“The thing about playing older classical music is that there’s this huge lineage of how you’re expected to play these pieces, and you don’t always get to put your own stamp on them until you get to a very high level,” he says. “That was always a conflict for me, that I really loved this music but I was having a lot of trouble finding where my place was in it.”

He found more creative freedom in the realm of jazz. He picked up the saxophone at the age of 14 in his high school jazz band, never taking a formal lesson. When he graduated from college, he beganchanneling that creative energy into Gutbucket, a four-piece band specializing in its own wild, grimy, high-energy brand of experimental jazz.

“‘Gutbucket’ was a term that existed in the early days of jazz,” he says. “During Prohibition there were all these undercover places that were serving alcohol illegally—and the music there was wild and jazz-based and blues-based, but much more dirty and snarky. When they were distilling alcohol in the back room somewhere, the gutbucket was the extra bucket that caught all the spillage—and so the music that was played there became known as gutbucket music.”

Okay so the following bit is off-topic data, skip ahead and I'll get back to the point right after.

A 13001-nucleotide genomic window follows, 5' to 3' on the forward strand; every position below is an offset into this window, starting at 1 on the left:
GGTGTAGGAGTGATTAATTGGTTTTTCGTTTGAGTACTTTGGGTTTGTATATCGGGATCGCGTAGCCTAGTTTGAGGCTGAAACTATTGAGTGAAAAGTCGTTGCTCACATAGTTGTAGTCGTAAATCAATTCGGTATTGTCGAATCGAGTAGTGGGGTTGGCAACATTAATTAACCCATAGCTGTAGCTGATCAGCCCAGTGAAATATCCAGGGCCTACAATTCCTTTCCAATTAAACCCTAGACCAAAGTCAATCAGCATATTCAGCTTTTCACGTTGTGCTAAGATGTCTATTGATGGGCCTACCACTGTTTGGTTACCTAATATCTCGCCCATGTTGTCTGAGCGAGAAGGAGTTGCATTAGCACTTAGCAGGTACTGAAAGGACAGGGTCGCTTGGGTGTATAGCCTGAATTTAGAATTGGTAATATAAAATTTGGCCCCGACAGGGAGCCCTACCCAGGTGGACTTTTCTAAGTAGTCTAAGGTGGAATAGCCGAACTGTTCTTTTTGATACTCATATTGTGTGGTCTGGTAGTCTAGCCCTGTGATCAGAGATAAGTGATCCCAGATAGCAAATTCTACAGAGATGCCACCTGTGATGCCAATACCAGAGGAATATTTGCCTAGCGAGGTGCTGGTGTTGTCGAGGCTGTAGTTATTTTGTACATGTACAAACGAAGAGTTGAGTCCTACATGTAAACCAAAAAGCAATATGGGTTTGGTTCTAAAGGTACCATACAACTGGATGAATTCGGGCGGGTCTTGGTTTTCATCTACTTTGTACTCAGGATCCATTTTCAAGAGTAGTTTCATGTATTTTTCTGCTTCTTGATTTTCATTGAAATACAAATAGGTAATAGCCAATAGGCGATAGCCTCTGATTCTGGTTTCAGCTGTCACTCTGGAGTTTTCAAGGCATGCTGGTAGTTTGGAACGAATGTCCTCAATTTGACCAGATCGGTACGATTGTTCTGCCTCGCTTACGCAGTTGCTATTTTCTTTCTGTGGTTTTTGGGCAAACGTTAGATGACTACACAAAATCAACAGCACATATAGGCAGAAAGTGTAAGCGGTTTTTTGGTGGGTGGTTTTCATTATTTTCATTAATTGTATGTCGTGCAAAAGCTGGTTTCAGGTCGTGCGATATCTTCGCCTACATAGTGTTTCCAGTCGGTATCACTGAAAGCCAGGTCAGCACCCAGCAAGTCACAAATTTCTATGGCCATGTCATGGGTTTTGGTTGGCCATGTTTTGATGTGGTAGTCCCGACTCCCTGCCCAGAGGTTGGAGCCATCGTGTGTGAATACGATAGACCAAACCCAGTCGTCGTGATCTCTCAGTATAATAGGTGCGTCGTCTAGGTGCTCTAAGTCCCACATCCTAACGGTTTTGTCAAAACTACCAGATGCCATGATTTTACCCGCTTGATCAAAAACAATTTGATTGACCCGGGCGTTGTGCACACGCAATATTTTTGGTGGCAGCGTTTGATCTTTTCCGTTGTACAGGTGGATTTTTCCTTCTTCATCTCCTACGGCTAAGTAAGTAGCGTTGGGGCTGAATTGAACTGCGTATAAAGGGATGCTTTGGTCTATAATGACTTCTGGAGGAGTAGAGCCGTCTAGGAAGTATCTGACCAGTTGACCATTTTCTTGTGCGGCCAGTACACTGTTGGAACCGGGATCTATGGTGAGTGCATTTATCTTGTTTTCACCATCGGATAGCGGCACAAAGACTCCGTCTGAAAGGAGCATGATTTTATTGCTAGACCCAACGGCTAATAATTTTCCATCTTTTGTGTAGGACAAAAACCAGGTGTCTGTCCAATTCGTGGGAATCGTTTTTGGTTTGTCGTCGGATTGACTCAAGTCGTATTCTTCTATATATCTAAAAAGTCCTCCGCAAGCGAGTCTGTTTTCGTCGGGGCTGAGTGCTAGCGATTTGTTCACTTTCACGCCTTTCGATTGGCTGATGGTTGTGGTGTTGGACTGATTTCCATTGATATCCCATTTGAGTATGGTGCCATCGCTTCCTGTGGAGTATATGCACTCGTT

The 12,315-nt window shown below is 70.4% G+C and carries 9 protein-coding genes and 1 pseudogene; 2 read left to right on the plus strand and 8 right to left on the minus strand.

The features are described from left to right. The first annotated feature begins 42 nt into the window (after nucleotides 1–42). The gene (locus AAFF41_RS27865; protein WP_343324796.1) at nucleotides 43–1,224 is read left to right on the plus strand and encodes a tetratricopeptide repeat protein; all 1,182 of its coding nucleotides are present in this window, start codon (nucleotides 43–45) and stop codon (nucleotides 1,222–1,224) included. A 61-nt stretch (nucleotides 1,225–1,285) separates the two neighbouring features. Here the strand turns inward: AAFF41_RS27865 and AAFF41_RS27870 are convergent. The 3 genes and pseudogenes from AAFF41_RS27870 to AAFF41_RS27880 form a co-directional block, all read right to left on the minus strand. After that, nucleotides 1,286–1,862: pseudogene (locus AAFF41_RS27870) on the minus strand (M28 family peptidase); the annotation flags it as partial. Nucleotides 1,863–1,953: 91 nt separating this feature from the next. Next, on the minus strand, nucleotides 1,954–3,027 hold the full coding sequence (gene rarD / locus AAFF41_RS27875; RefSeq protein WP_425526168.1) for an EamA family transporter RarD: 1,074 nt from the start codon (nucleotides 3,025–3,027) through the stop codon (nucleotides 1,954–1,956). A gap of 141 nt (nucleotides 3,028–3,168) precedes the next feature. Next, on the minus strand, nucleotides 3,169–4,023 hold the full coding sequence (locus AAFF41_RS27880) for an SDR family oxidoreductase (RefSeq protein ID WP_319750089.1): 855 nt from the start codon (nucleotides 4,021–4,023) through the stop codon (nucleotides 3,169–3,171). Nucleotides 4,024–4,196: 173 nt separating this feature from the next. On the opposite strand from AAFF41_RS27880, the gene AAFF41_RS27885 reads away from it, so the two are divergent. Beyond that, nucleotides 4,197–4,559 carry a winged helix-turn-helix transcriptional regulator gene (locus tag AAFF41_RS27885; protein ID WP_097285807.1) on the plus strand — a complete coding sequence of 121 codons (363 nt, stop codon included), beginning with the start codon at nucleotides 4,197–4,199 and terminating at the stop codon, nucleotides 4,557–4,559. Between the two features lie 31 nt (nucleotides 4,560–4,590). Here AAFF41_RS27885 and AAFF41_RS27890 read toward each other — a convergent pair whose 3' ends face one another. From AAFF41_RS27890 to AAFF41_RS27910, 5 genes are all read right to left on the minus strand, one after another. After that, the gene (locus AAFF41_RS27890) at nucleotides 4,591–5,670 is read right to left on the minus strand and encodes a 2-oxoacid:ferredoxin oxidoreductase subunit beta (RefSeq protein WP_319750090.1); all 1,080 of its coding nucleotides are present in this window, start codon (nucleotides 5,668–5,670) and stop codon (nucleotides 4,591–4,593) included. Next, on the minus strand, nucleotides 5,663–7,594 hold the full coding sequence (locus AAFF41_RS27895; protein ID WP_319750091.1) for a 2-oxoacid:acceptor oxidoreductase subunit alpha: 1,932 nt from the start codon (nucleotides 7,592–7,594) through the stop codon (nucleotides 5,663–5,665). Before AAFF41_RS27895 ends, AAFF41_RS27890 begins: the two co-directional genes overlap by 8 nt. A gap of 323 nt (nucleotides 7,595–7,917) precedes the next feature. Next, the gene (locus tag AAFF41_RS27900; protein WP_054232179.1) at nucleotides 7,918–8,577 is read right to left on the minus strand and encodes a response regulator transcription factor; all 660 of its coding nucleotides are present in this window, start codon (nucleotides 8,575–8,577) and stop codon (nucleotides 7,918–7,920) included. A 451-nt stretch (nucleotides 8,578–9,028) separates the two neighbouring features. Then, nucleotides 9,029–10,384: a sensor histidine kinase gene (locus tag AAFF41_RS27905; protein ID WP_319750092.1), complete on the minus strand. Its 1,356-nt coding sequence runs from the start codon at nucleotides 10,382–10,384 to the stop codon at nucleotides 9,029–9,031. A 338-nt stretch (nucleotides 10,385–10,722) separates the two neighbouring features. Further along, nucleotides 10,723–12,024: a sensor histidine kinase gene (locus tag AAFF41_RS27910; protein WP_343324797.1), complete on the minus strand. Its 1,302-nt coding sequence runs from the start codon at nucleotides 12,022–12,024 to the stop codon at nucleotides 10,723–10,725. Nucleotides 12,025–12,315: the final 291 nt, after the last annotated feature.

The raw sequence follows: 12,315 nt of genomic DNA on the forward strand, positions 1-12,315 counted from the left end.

While Gutbucket began playing weekly shows at New York’s Knitting Factory and touring on the jazz circuit, Thomson also started stretching his compositional muscles as part of a young composer-performer collective called Anti-Social Music. For his day job he worked at Bang on a Can, an experimental music collective founded in 1987 by New York new-music legends David Lang, Michael Gordon, and Julia Wolfe. Thomson played a key role in launching Cantaloupe Music, Bang on a Can’s record label for contemporary classical and experimental music that was, in the words of Gordon, “too funky for the academy.”

Cantaloupe Music released two of Gutbucket’s early albums, the restless and relentless Dry Humping the American Dream and the kaleidoscopic Sludge Test, which included the band’s dauntless adaptation of a movement from Olivier Messiaen’s Quartet for the End of Time (Messiaen wrote it while a prisoner of war in German captivity during World War II, and first performed the piece with his fellow prisoners).

It was also during Thomson’s time in the offices of Bang on a Can that he was introduced to performance opportunities with groups like the experimental chamber orchestra Alarm Will Sound and Sō Percussion. After he left the office, Bang on a Can tapped him to music direct their then new, virtuosic street band Asphalt Orchestra. In 2013 he became the resident clarinetist of the Bang on a Can All-Stars, the collective’s amplified chamber ensemble dedicated to performing boundary-bursting new works from today’s top composers. The group, which dates back to 1992, has a rich history of genre-defying collaborations with legends ranging from Steve Reich to Meredith Monk, Brian Eno, Don Byron, and beyond.